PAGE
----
Vintage Tube Distortion w/ exact tube and tube's circuits emulation, tube/transistor distortion and more
The popularity of tube distortion units are as a result of their superiority over the solid-state fuzz distortions which are based on transistor clipper circuits.
Tubes produce even and odd harmonics and naturally compress the signal. Transistors produce only odd harmonics and limit the sound.
In ordinary fuzz, when a signal goes over the threshold level it goes through the clipper circuit. As the signal volume falls back below the threshold (as the sound reaches its release stage), the harmonics added by clipping suddenly disappear. If the volume of a signal oscillates above and below the threshold, the clipping harmonics will appear and disappear with the signal level. This sounds unnatural and is unpleasant to listen to.
This does not happen in Redoptor. As the sound source falls in volume in its release phase, the harmonics (which were created by the sound being initially above the clipper threshold), gently disappear with the original sound. This creates a very sonically pleasing distortion.
Exact circuit emulation
Redoptor has an adjustable tube bias parameter. This allows subtle amplification of even harmonics and gentle transient reshaping in the signal. Similarly, like a hardware tube distortion, Redoptor reacts dynamically to each change in the amplitude of the input signal. As a result, the amplitude of even harmonics is not constant in time.
Redoptor has a very precisely modeled tube distortion module. The emulation doesn't just focus on the characteristics of the tube part of the circuit; it also models the rest of the circuits co-functioning with the tube within the distortion unit to capture all the subtleties' and dynamics of proper high-quality analog tube distortion.
Completely adjustable preamp
In a typical guitar amplifier, the preamp is usually fixed. In Redoptor it is not. Redoptor allows the cut-off point for low and high tones to be set before the signal is amplified.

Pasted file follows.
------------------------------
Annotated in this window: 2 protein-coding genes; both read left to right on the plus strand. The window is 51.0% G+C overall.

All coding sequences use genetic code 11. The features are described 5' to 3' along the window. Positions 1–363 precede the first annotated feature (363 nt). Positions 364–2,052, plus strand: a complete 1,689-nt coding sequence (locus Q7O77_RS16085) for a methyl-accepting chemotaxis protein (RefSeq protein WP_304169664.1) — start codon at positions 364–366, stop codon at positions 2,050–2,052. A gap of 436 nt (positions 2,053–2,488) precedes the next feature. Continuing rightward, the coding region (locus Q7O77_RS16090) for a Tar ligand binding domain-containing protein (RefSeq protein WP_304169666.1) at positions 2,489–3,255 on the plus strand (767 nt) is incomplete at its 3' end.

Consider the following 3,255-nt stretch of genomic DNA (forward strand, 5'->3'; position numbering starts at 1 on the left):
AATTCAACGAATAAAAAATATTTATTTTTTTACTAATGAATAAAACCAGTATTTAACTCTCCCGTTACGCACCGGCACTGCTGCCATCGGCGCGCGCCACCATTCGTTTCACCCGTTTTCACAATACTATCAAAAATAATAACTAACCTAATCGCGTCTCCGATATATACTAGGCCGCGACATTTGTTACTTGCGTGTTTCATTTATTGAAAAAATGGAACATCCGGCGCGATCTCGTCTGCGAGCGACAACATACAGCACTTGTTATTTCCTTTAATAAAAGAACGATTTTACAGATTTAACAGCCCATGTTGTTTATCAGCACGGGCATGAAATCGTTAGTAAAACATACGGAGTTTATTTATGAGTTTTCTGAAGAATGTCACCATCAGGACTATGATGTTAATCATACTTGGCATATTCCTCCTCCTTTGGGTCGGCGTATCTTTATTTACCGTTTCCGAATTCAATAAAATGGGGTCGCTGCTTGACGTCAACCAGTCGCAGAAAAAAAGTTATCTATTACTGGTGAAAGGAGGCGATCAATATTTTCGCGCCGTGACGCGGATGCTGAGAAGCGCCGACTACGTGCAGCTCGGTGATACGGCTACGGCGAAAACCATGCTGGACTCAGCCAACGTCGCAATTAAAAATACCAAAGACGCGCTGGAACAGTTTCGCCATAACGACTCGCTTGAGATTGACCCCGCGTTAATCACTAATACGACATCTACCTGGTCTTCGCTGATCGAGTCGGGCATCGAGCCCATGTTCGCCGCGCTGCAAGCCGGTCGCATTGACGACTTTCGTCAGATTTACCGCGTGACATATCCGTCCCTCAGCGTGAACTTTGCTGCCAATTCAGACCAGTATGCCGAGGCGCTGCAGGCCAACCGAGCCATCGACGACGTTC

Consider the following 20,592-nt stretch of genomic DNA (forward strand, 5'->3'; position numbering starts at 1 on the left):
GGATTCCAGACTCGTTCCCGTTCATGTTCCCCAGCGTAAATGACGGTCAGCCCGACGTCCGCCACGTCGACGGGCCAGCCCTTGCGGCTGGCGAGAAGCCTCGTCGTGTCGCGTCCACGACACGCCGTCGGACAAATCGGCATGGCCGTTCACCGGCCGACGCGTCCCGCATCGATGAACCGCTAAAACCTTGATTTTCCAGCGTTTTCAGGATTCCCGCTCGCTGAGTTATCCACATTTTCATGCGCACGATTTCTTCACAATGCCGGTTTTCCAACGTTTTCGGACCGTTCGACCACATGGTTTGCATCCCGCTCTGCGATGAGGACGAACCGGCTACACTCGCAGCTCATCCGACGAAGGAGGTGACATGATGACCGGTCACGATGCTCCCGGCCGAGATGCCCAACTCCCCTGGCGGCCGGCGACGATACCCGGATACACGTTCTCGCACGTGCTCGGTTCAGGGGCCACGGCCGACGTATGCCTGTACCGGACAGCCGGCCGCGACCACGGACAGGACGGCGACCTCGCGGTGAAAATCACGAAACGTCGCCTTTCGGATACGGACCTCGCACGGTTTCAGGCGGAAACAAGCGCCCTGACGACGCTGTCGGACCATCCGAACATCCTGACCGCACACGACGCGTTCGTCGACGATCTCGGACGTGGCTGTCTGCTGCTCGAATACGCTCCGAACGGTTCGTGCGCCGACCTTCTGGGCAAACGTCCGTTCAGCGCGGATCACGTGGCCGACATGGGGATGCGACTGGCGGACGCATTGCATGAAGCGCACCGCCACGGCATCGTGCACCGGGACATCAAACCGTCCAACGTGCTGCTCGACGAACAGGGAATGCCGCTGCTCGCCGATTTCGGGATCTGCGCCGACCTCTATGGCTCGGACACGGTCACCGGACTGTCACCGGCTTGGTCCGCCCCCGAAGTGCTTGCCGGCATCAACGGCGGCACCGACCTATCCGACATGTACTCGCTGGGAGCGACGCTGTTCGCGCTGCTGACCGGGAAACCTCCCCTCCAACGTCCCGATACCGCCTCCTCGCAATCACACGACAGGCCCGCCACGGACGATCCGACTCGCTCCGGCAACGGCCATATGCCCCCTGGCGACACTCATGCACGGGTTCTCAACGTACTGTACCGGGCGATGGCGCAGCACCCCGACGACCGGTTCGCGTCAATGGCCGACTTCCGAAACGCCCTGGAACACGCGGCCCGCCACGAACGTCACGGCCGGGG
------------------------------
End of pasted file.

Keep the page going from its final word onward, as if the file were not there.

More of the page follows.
Redoptor has a full parametric equaliser with 4 controllable bands. This degree of EQ is rare in this type of device. Most typical amplifiers have a fixed graphical equaliser, with 3 or 4 bands and only allow gain of the signal in each band.
Independent stereo channel processing
Redoptor is not just for guitarists - who usually only require a mono signal path for distortion. Redoptor is a fully functioning stereo tube distortion with an independent path for each channel in the stereo signal. This allows each channel to have completely different harmonics and distortion added to it. Try doing this with synth sounds - the timbre will sound much more defined.
Thanks to the perfect emulation of the electronic circuits within the various guitar amplifiers used to design and create Redoptor, Redoptor sounds as good as its real-world analog equivalent.
Guitarists will appreciate the quality of Redoptor. For them, the amplifier is indispensible. However, other instrumentalist and sound designers will also welcome the high quality distortion, rich harmonics and attitude which Redoptor brings to their sounds.
Use Redoptor on guitar, drum loops, arpeggiated sequences, synthetic or acoustic sounds and you'll hear its warm, rich and truly unique character.
- Exact tube and tube's circuits emulation
- Crossfade between tube and transistor distortion
- Adjustable power of new harmonics
- Tunable preamp filters
- Fully equipped parametric equaliser
- Presets organised into groups
- Midi learn function
- 64bit internal processing
- Multi-mode distortion's quality adjustment
- Windows 7, Windows 8, Windows 8.1
- 1.5 Ghz with SSE (Multicore system 2.0 Ghz recommended)
- 1 GB (2 GB recommended)
- VST compatible host application (32bit or 64bit)
Mac OS X
- 10.7.x, 10.8.x, 10.9.x
- Intel based 1.7 Ghz (2.0 Ghz recommended)
- 1 GB (2 GB recommended)
- AU / VST compatible host application (32bit or 64bit)